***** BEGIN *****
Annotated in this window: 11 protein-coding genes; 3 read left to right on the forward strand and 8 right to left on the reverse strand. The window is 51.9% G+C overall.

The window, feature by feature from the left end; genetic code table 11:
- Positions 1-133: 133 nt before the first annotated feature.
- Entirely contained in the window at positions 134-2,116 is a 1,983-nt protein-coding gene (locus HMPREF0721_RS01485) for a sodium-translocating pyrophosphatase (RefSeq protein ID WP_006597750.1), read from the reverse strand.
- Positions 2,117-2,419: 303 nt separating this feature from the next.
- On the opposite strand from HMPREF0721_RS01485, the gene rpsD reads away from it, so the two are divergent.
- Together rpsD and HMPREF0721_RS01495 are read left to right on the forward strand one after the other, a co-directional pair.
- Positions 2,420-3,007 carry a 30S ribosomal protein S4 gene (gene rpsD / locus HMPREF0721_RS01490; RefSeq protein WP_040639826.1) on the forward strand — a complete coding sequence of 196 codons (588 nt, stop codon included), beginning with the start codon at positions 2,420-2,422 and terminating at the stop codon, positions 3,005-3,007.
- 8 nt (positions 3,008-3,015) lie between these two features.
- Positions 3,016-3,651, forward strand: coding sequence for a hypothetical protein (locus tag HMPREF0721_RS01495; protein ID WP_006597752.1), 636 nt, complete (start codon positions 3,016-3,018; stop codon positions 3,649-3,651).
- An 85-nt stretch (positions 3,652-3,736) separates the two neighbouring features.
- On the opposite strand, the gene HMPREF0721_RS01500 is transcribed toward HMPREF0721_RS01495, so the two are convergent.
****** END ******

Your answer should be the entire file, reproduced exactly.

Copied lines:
Annotated in this window: 11 protein-coding genes; 3 read left to right on the forward strand and 8 right to left on the reverse strand. The window is 51.9% G+C overall.

The window, feature by feature from the left end; genetic code table 11:
- Positions 1-133: 133 nt before the first annotated feature.
- Entirely contained in the window at positions 134-2,116 is a 1,983-nt protein-coding gene (locus HMPREF0721_RS01485) for a sodium-translocating pyrophosphatase (RefSeq protein ID WP_006597750.1), read from the reverse strand.
- Positions 2,117-2,419: 303 nt separating this feature from the next.
- On the opposite strand from HMPREF0721_RS01485, the gene rpsD reads away from it, so the two are divergent.
- Together rpsD and HMPREF0721_RS01495 are read left to right on the forward strand one after the other, a co-directional pair.
- Positions 2,420-3,007 carry a 30S ribosomal protein S4 gene (gene rpsD / locus HMPREF0721_RS01490; RefSeq protein WP_040639826.1) on the forward strand — a complete coding sequence of 196 codons (588 nt, stop codon included), beginning with the start codon at positions 2,420-2,422 and terminating at the stop codon, positions 3,005-3,007.
- 8 nt (positions 3,008-3,015) lie between these two features.
- Positions 3,016-3,651, forward strand: coding sequence for a hypothetical protein (locus tag HMPREF0721_RS01495; protein ID WP_006597752.1), 636 nt, complete (start codon positions 3,016-3,018; stop codon positions 3,649-3,651).
- An 85-nt stretch (positions 3,652-3,736) separates the two neighbouring features.
- On the opposite strand, the gene HMPREF0721_RS01500 is transcribed toward HMPREF0721_RS01495, so the two are convergent.